Some more about Hansen et al.

I thought I would expand a bit on my previous post about the recent Hansen et al. paper. Something I did like is that the paper highlighted that there is no known paleoclimate analogues for the current anthropogenic forcing pathway. Humans are producing a substantial perturbation to a complex, non-linear system. Even though we have a good understanding of how the system might respond to such a perturbation, we shouldn’t rule out the possibility of surprises.

Additionally, the paper seems to be making a few key points. Firstly, it’s arguing that equilibrium climate sensitivity (ECS) is probably ~4oC, rather than the more standard best estimate of ~3oC. It’s also highlighting that the greenhouse gas (GHG) forcing is already 4 Wm-2, equivalent to a doubling of atmospheric CO2. So, the fast-feedback equilibrium warming (ECS) for today’s GHG forcing is already 4oC. Furthermore, it’s arguing that this implies a relatively large aerosol forcing that is currently masking about ~1oC of warming, implying a large amount of warming in the pipeline if aerosol emissions are substantially reduced.

Although the above arguments could well be correct, there are some other factors to consider. Even though todays’ GHG forcing is indeed probably around 4 Wm-2, it’s a combination of a number of different GHG species. The dominant one is CO2, but methane and some other species, contribute about one-third of this forcing. These species have relatively short atmospheric lifetimes. Hence, if human emissions of these species were also to substantially reduce, this would counteract some of the warming that would result if we were to substantially reduce aerosol emissions, although the timescales wouldn’t be quite the same.

Also, even though CO2 has a long atmospheric lifetime, this doesn’t mean that all the CO2 that has been emitted will remain in the atmosphere for a very long time, it just means that a significant fraction of what has been emitted will remain in the atmosphere for a very long time. So, if CO2 emission go to zero, the CO2 forcing will also decrease slightly. This is why the best estimate for the zero emission committment (how much further warming there will be if emissions go to zero) is very close to zero. In other words, the warming that has been locked in due to emissions to date is very close to the amount of warming that has occured to date.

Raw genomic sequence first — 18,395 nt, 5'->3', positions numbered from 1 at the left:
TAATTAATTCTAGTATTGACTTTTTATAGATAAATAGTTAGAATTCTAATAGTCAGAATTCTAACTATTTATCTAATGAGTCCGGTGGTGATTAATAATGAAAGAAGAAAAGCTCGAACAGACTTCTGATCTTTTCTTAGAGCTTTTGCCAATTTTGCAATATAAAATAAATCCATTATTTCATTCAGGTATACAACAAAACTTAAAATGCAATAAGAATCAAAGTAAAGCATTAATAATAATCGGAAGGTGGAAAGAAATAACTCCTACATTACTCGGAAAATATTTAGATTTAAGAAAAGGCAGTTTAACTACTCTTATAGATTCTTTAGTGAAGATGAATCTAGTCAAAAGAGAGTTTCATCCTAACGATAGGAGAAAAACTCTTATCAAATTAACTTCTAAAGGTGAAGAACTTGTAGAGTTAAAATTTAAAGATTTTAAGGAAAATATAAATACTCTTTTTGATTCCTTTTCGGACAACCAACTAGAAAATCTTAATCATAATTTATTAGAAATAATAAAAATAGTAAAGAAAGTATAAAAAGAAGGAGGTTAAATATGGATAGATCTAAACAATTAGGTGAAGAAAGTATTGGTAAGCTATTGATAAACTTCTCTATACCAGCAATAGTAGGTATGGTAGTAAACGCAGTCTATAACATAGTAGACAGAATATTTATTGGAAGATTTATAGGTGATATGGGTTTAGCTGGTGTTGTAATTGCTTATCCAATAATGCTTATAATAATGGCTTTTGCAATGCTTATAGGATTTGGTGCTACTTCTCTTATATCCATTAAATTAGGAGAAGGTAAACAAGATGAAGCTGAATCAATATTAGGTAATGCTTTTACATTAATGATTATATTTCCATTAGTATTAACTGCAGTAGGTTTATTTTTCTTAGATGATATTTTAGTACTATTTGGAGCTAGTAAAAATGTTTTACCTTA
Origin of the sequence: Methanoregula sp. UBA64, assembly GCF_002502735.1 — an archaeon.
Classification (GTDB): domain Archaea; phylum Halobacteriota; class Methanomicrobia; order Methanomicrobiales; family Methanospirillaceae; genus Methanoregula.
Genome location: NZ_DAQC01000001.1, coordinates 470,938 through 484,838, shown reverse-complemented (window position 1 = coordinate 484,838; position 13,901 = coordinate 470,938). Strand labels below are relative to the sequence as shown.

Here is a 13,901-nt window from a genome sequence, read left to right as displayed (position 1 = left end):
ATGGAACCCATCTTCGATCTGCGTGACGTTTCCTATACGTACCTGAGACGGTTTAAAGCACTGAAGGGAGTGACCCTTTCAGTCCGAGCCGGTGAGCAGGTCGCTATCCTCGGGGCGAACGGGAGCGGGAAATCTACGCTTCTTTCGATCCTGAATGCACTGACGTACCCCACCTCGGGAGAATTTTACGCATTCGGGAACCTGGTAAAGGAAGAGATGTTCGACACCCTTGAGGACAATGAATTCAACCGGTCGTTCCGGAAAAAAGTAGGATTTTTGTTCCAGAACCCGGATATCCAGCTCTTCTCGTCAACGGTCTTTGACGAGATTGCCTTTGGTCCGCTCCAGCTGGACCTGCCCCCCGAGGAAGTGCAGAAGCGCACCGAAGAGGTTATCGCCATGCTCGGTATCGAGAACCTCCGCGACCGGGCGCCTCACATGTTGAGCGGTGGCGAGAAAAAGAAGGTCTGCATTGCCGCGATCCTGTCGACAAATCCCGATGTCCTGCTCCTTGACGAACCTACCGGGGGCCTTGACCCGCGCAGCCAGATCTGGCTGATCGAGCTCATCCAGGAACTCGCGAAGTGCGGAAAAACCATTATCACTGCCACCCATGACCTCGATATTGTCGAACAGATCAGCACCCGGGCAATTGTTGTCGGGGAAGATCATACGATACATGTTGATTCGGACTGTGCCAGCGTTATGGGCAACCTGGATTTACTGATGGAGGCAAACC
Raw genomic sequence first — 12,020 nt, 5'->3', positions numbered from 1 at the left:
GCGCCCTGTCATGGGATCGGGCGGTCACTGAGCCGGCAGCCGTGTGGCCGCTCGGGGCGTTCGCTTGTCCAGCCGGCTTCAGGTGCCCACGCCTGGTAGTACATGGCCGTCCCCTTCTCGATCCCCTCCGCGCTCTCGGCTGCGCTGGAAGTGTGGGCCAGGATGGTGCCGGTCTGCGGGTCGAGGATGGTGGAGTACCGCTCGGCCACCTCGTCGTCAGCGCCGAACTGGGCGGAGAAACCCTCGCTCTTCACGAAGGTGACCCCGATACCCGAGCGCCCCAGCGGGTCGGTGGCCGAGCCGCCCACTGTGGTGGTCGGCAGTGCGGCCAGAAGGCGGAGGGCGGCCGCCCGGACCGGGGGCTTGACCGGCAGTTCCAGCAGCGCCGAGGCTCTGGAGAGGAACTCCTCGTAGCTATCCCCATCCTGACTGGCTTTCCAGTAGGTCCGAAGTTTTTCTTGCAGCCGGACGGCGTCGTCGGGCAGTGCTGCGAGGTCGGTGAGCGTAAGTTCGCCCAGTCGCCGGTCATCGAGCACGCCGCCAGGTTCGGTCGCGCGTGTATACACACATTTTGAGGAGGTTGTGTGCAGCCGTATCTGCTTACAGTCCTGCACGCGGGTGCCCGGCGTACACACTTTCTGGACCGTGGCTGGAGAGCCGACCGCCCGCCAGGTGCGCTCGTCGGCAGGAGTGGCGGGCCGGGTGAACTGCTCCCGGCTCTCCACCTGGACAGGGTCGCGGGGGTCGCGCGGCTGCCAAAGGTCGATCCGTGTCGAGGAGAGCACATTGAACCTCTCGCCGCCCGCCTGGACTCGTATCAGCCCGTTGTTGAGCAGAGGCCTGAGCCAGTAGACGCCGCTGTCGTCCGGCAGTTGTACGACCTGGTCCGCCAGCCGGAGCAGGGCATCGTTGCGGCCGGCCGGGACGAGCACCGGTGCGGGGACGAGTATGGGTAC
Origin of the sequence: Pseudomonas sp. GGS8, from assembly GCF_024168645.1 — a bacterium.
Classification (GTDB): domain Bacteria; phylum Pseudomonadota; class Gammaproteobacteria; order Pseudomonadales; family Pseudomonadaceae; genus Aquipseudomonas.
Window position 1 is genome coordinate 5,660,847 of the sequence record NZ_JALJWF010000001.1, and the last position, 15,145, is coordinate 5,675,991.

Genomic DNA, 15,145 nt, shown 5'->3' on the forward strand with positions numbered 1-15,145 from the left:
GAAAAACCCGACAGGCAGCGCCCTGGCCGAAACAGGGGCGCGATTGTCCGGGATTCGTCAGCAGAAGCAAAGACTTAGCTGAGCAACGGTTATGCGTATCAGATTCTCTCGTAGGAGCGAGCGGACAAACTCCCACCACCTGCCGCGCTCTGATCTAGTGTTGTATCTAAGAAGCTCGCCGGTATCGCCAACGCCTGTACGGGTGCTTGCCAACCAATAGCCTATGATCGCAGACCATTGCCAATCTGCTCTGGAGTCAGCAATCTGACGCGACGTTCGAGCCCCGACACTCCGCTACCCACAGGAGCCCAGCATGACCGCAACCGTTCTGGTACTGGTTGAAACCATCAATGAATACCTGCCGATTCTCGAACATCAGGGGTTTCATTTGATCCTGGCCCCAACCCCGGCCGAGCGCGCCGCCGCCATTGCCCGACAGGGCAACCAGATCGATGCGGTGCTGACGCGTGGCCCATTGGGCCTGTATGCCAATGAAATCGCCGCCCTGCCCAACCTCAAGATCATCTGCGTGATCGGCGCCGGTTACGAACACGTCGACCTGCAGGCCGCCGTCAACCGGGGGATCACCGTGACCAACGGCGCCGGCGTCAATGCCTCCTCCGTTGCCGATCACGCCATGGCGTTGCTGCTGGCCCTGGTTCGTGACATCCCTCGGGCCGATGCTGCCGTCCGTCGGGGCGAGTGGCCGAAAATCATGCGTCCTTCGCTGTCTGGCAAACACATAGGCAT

Essentially, what this implies is that the warming in the pipeline depends mostly on future emissions and isn’t locked in due to past emissions. There’s, of course, no problem with estimating constant forcing/concentration warming committments, but maintaining a constant forcing/concentration does require continued emissions, so I do think it’s worth making clear that future warming depends mostly on future emissions, rather than being locked in due to past emissions. It is still possible to influence future warming, even if it will be very challenging to do so.

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20 Responses to Some more about Hansen et al.

  1. russellseitz says:

    How does the Tonga eruption figure in Hansen’s estimate?

    Nature reports it injected more than a thousand water vapor molecules into the stratosphere for each of SO2, ( ~140 mt H2O to .42 mt SO2)

    Which translates into a short term positive forcing of ~1.5 ˚ C

  2. russellseitz says:

    On closer reading, the Nature piece says instead that the ~ 10 % increase in stratospheric H2O increases the likelihood of exceeding the Paris Agreement AGW bound of 1.5˚ C in the near future ( 2025-2026)
    by ~ 7%.

  3. Russell,
    Interesting. I hadn’t seen that paper.

  4. Andrew Dessler was unpersuaded by that Tonga paper👇.

    But maybe tempered that a bit when pointed to this earlier paper which drew similar magnitude estimates of warming impact of the event.🤷

    But even if those impacts are this large over ~decade or so as the water vapour cycles through the atmosphere, doesn’t most of it ultimately net precipitate out? Leaving the warming from baseline virtually unchanged (save any long-lived ghg feedbacks during the temporary temperature excursion)?🤔

    👆Stated as genuine questions.

  5. Oops.

    Here’s the other paper which I *think* gave Dessler pause over his initial skepticism of the new Tonga paper.

  6. I looked again at AR6 WG1 report (section and this introduction:

    “The zero emissions commitment (ZEC) is the the climate change commitment that would result, in terms of 50 projected GSAT, from setting carbon dioxide (CO2) emissions to zero. It is determined by both inertia in 51 physical climate system components (ocean, cryosphere, land surface) and carbon cycle inertia”

    Many people still believe (judging from social media) that ocean heat equilibration (part of physical inertia) means continued warming after emissions cease, not realising that this is carbon cycle inertia cancels it out (within a 0.3C range of confidence). It is surprising though, albeit seemingly a lucky coincidence (!?)

    In Figure SPM.7 it illustrates the reduced carbon takeup in sinks (land and ocean) for higher emissions scenarios. And indeed in ‘Remaining Carbon Budget’ it states: